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How you can help homeless Dawson County pets by becoming a foster parent
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: Bianca, a pit bull mix, has been at the Dawson County Humane Society for three years. - photo by Jessica Taylor

If you’ve wanted to help homeless animals experience a loving home, now’s your chance.

The Dawson County Humane Society recently relaunched its foster program with the hopes that getting long time cats and dogs out of the shelter environment will help their chances of finding their forever families.

“We’re excited, and we’re excited for the animals to be able to have the opportunity to get out there,” said Shelter Director Jason Hutcherson. 

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Dawson County Humane Society Shelter Director Jason Hutcherson pets Bianca, a pit bull mix who has been at the shelter for three years. Bianca is one of the longtime residents Hutcherson hopes will find her forever home through the new foster program. - photo by Jessica Taylor

For many of the shelter’s longtime residents, the foster program opens an opportunity for animals to experience a home environment that gives them a break from the harsh realities of life in a shelter pin while also allowing the staff to learn new information about their animals to find their ideal homes.

“One of our biggest goals is to hopefully try and find foster homes for some of our long timers,” Hutcherson said. “One, it gets them out of the shelter and two, it gives everybody a chance to see how they’re going to do in a home setting because they may have been here for a long time.”

Hutcherson said it’s a pretty simple process to become a foster.

“Come in and let’s talk about what you’re looking to foster then, sort of like an adoption, you’ve got to make sure it’s going to be a good fit,” he said.

Once you’re set to become a foster, the shelter will conduct a home inspection, a requirement by the Georgia Department of Agriculture, then you’re ready to bring your foster animal home.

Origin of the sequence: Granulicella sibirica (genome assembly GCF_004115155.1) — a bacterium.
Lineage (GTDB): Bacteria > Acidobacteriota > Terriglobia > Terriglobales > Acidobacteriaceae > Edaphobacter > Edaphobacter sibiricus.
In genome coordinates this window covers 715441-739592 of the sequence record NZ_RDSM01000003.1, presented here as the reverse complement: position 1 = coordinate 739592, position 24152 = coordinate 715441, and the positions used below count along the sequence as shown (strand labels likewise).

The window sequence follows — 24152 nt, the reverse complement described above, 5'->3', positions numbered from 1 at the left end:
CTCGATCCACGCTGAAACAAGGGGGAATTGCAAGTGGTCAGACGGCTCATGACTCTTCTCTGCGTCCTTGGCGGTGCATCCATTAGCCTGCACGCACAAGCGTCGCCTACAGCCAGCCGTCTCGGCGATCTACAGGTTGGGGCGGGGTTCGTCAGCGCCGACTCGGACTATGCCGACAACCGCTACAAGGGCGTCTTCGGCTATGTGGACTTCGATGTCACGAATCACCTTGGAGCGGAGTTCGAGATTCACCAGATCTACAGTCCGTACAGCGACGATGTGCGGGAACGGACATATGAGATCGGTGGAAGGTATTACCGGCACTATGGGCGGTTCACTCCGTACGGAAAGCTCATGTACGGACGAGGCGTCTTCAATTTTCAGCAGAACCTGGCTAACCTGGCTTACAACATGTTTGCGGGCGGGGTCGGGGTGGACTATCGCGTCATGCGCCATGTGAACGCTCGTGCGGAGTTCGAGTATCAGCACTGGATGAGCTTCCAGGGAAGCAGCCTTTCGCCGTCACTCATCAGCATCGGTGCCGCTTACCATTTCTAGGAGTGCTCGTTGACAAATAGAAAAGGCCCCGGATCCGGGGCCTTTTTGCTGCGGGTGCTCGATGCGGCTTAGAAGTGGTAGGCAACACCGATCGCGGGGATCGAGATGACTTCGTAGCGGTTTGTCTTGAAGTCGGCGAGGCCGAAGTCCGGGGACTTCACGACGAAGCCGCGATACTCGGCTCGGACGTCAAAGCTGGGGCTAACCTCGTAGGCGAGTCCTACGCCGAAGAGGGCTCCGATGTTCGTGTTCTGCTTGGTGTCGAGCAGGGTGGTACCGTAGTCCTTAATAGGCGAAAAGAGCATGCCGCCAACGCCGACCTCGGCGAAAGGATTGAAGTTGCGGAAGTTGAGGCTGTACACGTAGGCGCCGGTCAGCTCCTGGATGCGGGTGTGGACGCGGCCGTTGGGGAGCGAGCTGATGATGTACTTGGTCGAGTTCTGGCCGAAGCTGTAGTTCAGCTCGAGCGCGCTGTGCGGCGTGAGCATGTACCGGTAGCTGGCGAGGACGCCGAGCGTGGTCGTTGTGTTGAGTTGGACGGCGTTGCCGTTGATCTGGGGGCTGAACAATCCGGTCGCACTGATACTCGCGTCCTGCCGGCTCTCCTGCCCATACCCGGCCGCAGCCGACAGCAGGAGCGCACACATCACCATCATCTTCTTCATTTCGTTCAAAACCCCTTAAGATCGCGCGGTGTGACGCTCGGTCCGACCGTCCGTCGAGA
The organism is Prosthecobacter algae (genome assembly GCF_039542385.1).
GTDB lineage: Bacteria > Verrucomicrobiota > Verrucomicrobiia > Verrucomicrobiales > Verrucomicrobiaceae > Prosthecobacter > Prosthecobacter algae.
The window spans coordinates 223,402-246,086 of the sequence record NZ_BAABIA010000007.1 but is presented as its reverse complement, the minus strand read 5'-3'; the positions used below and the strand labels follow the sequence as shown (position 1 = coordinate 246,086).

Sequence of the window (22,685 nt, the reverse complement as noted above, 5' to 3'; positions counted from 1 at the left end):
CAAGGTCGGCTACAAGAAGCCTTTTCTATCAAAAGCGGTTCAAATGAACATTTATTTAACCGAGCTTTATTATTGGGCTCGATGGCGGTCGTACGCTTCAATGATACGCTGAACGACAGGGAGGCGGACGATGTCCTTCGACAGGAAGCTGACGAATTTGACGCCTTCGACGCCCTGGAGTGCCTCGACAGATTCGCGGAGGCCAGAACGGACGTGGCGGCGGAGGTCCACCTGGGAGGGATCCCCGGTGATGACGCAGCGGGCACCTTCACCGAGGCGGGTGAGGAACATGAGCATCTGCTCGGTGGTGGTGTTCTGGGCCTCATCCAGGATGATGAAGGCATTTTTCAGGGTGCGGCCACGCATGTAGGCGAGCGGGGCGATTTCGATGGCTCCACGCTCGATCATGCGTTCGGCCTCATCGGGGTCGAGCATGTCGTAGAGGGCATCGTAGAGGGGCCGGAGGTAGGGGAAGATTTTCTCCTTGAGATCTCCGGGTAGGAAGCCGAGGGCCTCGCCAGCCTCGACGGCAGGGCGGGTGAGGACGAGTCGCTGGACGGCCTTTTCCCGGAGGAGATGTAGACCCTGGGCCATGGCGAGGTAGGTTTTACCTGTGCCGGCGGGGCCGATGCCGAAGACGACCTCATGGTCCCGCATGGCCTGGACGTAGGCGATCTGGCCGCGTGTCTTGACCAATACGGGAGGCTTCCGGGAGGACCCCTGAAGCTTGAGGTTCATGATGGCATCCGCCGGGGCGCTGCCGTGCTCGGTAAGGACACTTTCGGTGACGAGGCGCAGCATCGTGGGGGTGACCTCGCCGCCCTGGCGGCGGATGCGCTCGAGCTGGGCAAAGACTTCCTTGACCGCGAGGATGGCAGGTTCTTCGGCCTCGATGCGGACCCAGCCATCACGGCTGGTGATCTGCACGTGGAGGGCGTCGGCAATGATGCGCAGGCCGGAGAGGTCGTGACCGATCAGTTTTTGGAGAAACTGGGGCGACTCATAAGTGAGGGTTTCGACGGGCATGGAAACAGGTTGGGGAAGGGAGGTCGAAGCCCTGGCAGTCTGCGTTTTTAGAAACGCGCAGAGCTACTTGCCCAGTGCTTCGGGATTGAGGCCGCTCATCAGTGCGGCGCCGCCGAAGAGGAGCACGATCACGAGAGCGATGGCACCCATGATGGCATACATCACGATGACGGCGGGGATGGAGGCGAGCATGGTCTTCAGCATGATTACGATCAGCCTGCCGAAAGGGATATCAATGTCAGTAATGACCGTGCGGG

As a foster, you would be responsible for bringing foster animals to at least three adoption events each month, with adoptions being held every weekend at multiple locations, Hutcherson said.

At this time, Hutcherson said the shelter is looking for all types of foster families, from single people with no pets to families with children and other animals in the house.

“Any foster is welcome, but if we could definitely get some of the ones without any pets that would be amazing,” Hutcherson said. “A lot of the ones that have been here the longest are the toughest ones to place. They’re good with people but they don’t do dogs. They don’t do cats. Some of them don’t do small kids and stuff so when we’re doing our off site adoption events it’s almost always at PetSmart or Petco and everybody’s already got a dog or two or three… we’re trying to find that niche of people, single people or couples that don’t have other pets would be ideal for some of these guys.”

Fostering would help with space issues at the shelter, too, but Hutcherson said that is not a main concern at this time.

“Right now our primary (concern) is trying to learn what we can about what we can about the animals and trying to focus on the long timers,” Hutcherson said. “Once the program gets rolling and we have several fosters then we could look at it as a space saving type thing.”

“I’m hoping that it will dramatically increase the likelihood of them finding their forever homes,” Hutcherson continued. “If nothing else it gives them an opportunity to experience being in a home…more hands on than we can give.”

For more information about becoming a foster, call (706) 265-9160, visit or stop by the shelter at 633 Martin Road in Dawsonville.

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Dawson County Humane Society Shelter Director Jason Hutcherson pets Wheezer, a retriever mix who is waiting to be adopted. Wheezer is one of the dogs Hutcherson hopes will benefit from the shelter’s new foster program. - photo by Jessica Taylor